So it’s not Vonnegut’s fault that his stories seem less revelatory sixty years down the line. It just means that for many of them, I found myself admiring the influence more than the actual work. I liked the title story, and noticed it was the ‘newest’ story (from 1968, in a collection that spans 1950-1968), which goes some way towards explaining how different it felt from the rest of the book. More than the SF, I also liked the more realistic stories like “More Stately Mansions”, “The Hyannis Port Story”, and “The Lie”. The more romantic stories, geared to the audiences of Ladies Home Journal and Saturday Evening Post are downright mawkish.

The Grifters by Jim Thompson – Apparently this book is a remnant of a “Women in Noir” class Jessica took several summers ago. It was remarkably propulsive for a book that had perhaps two scenes that could be considered “action” in the “action movie” sense, and was mostly about a guy not wanting to attract any attention to himself, who spends about half of the book in the hospital and otherwise convalescing from internal bleeding. I felt like the first part of the turn/reveal at the end was telegraphed, but I still didn’t expect the ending. If I had any complaint, it was that there wasn’t all that much grifting in the book, and the short cons Roy made his living at seemed risky/low reward. But what do I know, maybe in the 1950s people hadn’t figured out how to make change or not spend a month’s wages on casual dice games?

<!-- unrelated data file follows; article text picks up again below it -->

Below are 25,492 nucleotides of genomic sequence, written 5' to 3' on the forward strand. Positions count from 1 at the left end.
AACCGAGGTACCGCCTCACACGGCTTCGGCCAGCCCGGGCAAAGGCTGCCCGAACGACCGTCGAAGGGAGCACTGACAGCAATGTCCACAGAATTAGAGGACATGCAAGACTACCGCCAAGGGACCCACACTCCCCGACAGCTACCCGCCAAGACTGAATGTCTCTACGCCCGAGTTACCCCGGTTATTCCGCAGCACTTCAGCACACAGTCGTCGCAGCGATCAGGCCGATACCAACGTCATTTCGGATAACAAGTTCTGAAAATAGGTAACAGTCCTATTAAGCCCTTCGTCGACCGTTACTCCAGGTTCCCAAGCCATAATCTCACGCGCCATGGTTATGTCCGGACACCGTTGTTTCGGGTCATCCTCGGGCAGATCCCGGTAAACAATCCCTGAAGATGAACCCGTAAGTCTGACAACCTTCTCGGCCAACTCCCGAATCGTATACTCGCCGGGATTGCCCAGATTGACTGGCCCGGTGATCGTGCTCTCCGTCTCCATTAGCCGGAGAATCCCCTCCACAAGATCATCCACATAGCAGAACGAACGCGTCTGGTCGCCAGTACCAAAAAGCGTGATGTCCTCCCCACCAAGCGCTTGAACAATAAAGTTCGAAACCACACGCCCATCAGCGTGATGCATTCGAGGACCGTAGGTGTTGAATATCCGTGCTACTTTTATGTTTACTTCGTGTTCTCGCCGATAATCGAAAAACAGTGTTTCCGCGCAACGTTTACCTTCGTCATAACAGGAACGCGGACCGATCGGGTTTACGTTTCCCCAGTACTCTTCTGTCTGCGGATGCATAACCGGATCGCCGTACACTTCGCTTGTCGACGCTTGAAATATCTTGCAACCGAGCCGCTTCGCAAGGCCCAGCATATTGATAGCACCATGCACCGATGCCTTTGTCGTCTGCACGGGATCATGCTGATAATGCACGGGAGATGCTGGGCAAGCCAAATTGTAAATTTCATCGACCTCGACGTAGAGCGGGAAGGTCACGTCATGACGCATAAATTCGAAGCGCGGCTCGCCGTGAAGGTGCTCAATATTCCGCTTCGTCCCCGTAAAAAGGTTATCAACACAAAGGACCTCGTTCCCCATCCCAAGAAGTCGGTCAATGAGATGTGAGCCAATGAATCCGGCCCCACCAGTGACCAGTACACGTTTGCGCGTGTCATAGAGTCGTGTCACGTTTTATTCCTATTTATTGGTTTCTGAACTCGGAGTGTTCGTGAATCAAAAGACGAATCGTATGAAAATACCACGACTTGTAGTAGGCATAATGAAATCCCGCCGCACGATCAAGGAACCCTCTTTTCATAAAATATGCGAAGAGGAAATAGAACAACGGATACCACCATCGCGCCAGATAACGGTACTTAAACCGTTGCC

Shoot the Piano Player by David Goodis – I was slow to warm up to this book; the first chapter makes it seem like Turley, the small-time muscle/operator, was going to be the lead character. He was unremarkable, as was everything else about the set-up. Once it became clear that Eddie/Edward was the protagonist, and that the book was exploring the bog standard “deal gone south” aftermath from an outside perspective, I was sufficiently engrossed. The only note I took while reading the book was that they describe someone suffering a “brain concussion” in a fight, which is unneeded specificity on the level of the banner reading “Meet Chewbacca (of Star Wars)” at last years Comicon. I’m mildly concerned that I am having an easier time reading books about people down on their luck thrown into dire situations while they’re content to stasis than books about People Doing Good Things. In a way it’s less troubling to read about a dive bar piano player narrowly escaping death than a bunch of twenty-nothing year olds revolutionizing music, literature, and techonology when you’re sitting for eight hours a day waiting to receive phone calls and trying to remember that you have to place your book flat against your desk or else you might get a demerit or something.